What was a fair price? The eyes of all the Dwarves were on her, as well as some of the most judgmental of her own people: Fransag and her old mother, Dírmaen. A beautiful thing; but truly, an extravagance, beyond their present need. Saelon wondered if her brother had felt like this, when buying the blood horses he loved. She regarded the coppersmith, who waited with the inexpressive stolidness of his kind. A dear friend of Veylin, she had gathered, but never more than polite to her. Might he have invited the inspection, counting on just admiration of his work to join with guilt in fixing a higher payment?
Geese: meat and grease and feathers; honeycomb: sweetening and wax. "The sheep, two geese, and a lamb."
"No honey at all?"
That sounded almost plaintive. "I could give you a pint now, in place of a goose, but no more. Wax is not so scarce."
"Light wax or dark?"
She thought Bersi cast a glance at Veylin, but their chieftain continued to watch with the same close but detached interest as the other Dwarves, not even acknowledging the look. "The sheep, four geese, the honey, and half a stone of wax."
Looking to Fransag, Saelon asked, "Do we have so much wax?" That was more than thrice what he would have gotten, a generous recompense for the disappointing lack of sweetness.
"Oh, aye." The goodwife was staring at the cauldron again, besotted. "The crooked oaken box, atop the little keg of fish oil."
Saelon smiled. So much for striking a better deal. "Would you like to come and pick out your geese," she invited Bersi, "while I unearth the wax?"
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Hares: the hare (Lepus sp.) is a larger animal than a rabbit, with longer ears and legs, and does not live in burrows; they usually breed in March (which is why they are "mad" then). Young hunting hounds were often started on hares.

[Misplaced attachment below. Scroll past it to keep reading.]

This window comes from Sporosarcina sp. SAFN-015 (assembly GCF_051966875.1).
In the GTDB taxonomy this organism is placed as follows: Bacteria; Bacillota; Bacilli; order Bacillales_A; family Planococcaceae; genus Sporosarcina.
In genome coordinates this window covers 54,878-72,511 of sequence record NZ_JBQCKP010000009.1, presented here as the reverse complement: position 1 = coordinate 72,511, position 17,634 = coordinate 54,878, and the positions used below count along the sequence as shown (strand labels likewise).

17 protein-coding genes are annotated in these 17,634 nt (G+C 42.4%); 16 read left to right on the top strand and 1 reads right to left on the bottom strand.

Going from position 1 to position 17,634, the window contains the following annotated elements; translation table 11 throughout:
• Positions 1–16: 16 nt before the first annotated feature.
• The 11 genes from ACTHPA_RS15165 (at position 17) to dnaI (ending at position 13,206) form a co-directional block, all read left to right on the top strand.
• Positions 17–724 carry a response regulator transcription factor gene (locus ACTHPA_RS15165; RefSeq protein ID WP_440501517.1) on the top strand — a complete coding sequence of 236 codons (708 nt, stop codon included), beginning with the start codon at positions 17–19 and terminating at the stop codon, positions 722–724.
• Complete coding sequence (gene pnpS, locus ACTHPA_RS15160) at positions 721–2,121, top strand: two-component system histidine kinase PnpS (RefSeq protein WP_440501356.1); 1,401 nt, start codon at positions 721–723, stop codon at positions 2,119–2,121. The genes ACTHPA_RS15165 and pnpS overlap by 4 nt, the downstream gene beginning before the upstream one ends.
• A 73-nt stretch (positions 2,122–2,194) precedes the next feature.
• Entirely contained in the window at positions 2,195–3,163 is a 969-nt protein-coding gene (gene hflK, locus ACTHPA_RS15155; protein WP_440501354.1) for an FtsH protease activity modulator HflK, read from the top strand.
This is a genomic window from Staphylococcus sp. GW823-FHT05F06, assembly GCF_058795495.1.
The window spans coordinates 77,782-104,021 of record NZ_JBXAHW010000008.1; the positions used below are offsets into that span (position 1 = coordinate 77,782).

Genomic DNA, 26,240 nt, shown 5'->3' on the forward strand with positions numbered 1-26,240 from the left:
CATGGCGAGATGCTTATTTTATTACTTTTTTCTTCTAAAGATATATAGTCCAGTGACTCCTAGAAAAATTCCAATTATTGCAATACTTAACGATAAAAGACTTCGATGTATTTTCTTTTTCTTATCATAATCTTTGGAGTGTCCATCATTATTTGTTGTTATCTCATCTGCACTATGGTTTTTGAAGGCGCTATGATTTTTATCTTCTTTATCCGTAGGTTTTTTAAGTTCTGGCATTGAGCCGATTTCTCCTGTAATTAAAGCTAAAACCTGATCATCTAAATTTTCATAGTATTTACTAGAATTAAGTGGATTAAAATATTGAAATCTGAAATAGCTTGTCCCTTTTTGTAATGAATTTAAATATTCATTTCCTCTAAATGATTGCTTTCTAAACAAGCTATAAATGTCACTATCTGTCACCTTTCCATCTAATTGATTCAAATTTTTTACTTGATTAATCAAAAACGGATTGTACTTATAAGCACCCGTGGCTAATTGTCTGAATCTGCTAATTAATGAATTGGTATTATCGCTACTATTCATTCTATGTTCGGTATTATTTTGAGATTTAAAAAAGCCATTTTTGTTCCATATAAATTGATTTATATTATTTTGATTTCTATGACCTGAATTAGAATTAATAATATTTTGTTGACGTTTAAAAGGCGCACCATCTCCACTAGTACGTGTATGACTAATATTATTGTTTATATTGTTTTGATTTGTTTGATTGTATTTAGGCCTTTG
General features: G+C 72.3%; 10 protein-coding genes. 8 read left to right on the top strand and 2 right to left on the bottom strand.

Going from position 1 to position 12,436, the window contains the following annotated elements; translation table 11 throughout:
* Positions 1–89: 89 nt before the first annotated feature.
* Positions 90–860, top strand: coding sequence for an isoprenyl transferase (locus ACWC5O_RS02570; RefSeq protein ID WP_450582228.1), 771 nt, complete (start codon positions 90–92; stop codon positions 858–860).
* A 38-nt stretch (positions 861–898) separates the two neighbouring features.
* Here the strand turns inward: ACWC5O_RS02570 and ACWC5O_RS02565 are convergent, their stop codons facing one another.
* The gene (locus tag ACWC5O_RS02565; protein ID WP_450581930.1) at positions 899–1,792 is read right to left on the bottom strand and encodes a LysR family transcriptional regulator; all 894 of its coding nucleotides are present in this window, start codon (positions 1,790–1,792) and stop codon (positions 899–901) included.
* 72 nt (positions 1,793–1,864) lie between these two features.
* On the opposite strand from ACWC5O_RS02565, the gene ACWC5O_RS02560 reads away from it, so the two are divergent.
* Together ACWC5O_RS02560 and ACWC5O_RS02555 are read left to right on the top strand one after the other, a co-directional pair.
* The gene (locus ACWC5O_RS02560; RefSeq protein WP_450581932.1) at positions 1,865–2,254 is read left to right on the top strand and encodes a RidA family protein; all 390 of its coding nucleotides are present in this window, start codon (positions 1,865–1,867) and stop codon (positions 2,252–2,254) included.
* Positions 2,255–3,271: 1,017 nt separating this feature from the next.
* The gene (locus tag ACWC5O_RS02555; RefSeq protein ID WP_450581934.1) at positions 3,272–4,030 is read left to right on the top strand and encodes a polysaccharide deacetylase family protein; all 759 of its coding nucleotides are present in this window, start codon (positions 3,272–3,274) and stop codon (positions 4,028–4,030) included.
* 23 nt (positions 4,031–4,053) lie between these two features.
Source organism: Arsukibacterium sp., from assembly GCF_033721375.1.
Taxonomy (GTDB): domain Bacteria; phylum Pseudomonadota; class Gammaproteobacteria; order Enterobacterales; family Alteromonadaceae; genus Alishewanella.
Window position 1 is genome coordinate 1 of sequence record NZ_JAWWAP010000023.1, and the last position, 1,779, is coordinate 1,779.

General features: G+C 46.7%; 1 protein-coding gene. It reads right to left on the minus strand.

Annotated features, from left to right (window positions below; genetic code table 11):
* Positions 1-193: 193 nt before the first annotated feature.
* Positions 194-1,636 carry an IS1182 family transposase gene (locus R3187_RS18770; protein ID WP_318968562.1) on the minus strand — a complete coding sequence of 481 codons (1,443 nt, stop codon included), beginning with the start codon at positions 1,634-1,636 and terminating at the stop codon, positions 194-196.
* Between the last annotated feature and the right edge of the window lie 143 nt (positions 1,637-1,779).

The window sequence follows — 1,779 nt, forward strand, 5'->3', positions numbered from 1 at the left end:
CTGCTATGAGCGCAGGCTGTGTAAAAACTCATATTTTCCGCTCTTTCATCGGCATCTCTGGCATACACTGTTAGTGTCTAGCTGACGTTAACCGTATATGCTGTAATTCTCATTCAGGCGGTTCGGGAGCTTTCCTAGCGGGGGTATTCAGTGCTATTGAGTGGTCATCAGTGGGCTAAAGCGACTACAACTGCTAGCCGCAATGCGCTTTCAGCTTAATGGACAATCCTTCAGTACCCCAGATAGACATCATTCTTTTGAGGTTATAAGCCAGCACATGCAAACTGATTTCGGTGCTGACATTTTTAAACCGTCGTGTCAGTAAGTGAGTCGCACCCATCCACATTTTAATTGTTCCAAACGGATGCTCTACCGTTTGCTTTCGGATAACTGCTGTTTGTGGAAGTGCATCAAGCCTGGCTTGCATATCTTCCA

Hinds: female deer, especially red deer (Cervus elaphas). Readers in North America should think wapiti elk (also Cervus elaphas), not white-tailed (Odocoileus virginianus) or mule deer (Odocoileus hemionus).
Scone: originally, a flour-and-milk bannock cooked on a griddle.
Blaeberry (also bilberry, Vaccinium myrtilis): one of many closely related small shrubs producing edible berries. This is not the same species as North American blueberries.
"Thingol's death, and the battle of Sarn Athrad": a terrible tale of the potency of gems and vengeance (The Silmarillion, Ch. 22, "The Ruin of Doriath"). Thingol desired Dwarvish craftsmen of Nogrod, one of the two great dwarf-cities of the Ered Luin, to set the Silmaril into the Nauglamír, the Necklace of the Dwarves; and when the greatest works of the Elves and Dwarves had been united, they disputed its ownership. Thingol scorned the Dwarves shamefully, and in rage they slew him. Only two of that company survived to bring word to Nogrod. In their grief and wrath for vengeance, Nogrod asked aid of the Dwarves of Belegost, who rather tried to dissuade them, to no avail. Dwarves took and plundered Menegroth, the Thousand Caves their forefathers had delved for Thingol; but as they returned home, their numbers diminished by battle and burdened with the spoils, they were utterly annihilated at the ford of Sarn Athrad by Beren and the host of Elves at his command.
"Light wax or dark?": newly laid wax is white; it darkens as it ages, and impurities work their way in. Lighter-colored wax is therefore more desirable for candles and craftworking. Since Saelon keeps her bees in skeps, most of the wax harvested is older, darker brood comb. Thanks to Gwynnyd for getting me in touch with a beekeeper!
This is a work of fan fiction, written because the author has an abiding love for the works of J R R Tolkien. The characters, settings, places, and languages used in this work are the property of the Tolkien Estate, Tolkien Enterprises, and possibly New Line Cinema, except for certain original characters who belong to the author of the said work. The author will not receive any money or other remuneration for presenting the work on this archive site. The work is the intellectual property of the author, is available solely for the enjoyment of Henneth Annûn Story Archive readers, and may not be copied or redistributed by any means without the explicit written consent of the author.